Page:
Ten Questions To Ask Yourself Before You Tweet
Before you hit the tweet button, ask yourself these questions
Wait - don't hit that tweet button just yet.
We all know how efficient Twitter can be when it comes to promoting our businesses or work, but because it's so quick and easy, then it's also easy to forget that just a moment checking our messages can have huge benefits.
The messages you send to Twitter are an important part of your internet reputation; your online authority and trust. It's worth taking the few moments to be sure that every message you sends reflects you and your business to its best advantage.It's easy to imagine that Twitter is a fast-paced medium and that your messages aren't permanent (something like instant messaging) but that's not the case.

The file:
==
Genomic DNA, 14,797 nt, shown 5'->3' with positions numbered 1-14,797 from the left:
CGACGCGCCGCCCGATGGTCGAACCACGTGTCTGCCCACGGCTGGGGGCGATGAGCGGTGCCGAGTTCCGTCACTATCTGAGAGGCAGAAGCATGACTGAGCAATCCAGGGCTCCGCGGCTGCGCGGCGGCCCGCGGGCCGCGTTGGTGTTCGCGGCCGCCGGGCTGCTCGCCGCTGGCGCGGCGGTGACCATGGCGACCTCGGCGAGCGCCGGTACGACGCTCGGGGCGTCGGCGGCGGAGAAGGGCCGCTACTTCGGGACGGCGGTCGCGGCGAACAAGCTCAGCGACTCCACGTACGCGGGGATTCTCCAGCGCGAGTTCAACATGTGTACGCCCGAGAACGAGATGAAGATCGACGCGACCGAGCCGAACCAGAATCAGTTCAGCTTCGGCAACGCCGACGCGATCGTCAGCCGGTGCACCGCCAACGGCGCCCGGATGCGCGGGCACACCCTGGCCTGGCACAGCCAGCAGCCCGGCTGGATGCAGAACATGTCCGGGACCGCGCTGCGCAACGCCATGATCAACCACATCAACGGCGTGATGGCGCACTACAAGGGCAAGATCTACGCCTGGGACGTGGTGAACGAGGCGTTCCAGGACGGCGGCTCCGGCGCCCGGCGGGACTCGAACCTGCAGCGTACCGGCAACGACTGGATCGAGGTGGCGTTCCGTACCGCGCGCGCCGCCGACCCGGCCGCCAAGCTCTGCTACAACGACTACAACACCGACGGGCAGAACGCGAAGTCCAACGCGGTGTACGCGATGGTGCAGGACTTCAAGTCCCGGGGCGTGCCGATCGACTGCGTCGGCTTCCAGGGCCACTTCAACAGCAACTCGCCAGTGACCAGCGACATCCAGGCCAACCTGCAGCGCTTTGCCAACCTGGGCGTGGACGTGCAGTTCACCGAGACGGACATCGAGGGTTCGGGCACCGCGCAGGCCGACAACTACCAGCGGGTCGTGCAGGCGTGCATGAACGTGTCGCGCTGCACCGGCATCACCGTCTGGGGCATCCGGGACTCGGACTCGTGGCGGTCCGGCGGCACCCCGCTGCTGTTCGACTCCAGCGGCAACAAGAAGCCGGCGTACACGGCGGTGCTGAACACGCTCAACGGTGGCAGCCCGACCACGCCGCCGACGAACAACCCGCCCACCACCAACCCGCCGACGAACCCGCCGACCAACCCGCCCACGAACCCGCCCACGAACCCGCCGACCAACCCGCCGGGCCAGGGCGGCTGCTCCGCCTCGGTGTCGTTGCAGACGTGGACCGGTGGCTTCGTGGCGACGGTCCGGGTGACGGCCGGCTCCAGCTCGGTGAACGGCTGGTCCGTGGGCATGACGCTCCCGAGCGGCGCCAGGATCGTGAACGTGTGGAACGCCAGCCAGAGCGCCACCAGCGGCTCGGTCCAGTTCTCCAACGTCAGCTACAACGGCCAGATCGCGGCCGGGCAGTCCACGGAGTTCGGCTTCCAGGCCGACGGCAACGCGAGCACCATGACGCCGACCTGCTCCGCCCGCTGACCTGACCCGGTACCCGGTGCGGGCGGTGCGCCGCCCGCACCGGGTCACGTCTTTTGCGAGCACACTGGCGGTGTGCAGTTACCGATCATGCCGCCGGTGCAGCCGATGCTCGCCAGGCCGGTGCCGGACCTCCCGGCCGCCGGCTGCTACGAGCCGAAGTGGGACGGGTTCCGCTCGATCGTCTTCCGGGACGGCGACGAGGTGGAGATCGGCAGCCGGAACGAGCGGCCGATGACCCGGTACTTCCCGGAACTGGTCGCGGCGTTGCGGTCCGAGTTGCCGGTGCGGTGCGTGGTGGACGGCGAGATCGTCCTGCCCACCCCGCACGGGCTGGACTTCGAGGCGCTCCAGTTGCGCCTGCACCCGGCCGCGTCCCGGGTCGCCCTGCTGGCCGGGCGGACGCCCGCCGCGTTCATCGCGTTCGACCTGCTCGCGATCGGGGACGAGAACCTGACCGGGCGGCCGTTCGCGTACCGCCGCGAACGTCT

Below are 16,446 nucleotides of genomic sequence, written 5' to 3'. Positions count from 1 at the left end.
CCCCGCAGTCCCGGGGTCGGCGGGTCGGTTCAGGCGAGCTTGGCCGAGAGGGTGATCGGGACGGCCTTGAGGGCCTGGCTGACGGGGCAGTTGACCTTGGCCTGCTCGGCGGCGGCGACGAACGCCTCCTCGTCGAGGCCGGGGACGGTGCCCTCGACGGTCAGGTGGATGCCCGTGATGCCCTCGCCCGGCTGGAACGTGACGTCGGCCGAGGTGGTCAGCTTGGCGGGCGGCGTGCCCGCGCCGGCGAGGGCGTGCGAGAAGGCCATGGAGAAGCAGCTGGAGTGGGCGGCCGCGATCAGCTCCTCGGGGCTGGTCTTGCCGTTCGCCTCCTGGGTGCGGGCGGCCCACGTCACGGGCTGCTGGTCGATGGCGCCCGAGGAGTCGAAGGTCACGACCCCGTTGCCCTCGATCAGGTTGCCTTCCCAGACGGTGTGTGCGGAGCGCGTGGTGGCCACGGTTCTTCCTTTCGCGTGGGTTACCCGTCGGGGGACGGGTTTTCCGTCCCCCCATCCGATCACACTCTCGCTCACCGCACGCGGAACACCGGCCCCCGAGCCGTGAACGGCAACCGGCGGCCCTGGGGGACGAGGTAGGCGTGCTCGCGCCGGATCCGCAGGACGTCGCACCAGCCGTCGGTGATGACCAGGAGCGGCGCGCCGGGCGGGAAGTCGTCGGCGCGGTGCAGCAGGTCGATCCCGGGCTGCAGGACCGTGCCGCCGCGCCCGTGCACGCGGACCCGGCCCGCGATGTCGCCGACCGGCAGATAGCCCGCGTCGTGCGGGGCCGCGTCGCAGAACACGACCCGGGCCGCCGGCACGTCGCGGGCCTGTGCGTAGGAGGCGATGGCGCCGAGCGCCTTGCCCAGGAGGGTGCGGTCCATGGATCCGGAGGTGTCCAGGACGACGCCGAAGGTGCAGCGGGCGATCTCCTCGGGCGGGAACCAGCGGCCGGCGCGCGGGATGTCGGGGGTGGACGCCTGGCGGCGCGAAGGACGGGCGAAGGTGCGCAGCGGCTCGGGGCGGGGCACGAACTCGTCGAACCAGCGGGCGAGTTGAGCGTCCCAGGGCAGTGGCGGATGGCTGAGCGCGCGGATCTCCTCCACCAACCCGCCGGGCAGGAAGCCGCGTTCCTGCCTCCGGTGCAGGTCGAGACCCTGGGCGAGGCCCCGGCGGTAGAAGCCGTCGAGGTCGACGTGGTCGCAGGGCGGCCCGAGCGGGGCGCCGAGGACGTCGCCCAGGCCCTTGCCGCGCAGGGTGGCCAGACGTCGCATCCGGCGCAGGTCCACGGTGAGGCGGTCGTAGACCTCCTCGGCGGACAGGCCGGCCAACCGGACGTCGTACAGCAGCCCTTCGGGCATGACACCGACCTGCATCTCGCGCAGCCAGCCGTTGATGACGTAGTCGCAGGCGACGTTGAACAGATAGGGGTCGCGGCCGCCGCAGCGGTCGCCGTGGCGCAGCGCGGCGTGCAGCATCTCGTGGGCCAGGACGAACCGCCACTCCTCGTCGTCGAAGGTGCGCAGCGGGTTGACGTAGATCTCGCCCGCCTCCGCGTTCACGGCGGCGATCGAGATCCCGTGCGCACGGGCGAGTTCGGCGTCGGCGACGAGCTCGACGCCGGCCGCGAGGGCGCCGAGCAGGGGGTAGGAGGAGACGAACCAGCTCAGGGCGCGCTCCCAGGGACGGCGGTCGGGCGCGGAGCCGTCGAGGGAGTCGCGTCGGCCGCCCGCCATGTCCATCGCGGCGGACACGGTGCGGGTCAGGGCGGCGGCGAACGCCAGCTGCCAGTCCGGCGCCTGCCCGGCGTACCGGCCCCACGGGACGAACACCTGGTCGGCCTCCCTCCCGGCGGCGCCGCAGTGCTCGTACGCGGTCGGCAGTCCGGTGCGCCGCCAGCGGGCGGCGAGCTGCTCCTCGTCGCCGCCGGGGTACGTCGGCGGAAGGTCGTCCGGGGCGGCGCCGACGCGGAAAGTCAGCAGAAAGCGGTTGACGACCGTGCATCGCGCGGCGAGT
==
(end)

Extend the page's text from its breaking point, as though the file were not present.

Increasingly, people are embedding tweets on their websites and this includes important news sites.Your messages might be seen by many people over a long period of time. Take the time to make sure that they deserve it.
Graphics © BritFlorida
Is your message interesting and / or useful to your readers?
Of course, the definition of 'useful' is broad. But please be sure that your message adds value to your followers. This might be a recipe, instructions for making something or a book you've reviewed - there are so many possibilities.
It might just be that you want to bring a smile to your followers' faces or to uplift their spirits with a gorgeous photograph. It's a great idea to check your message's value to your followers in the hope that they will pass it onto their own. Are you proud of your message?
Consider the people you look up to the most - would you be happy for them to see your message?
Is your message suitable for your followers?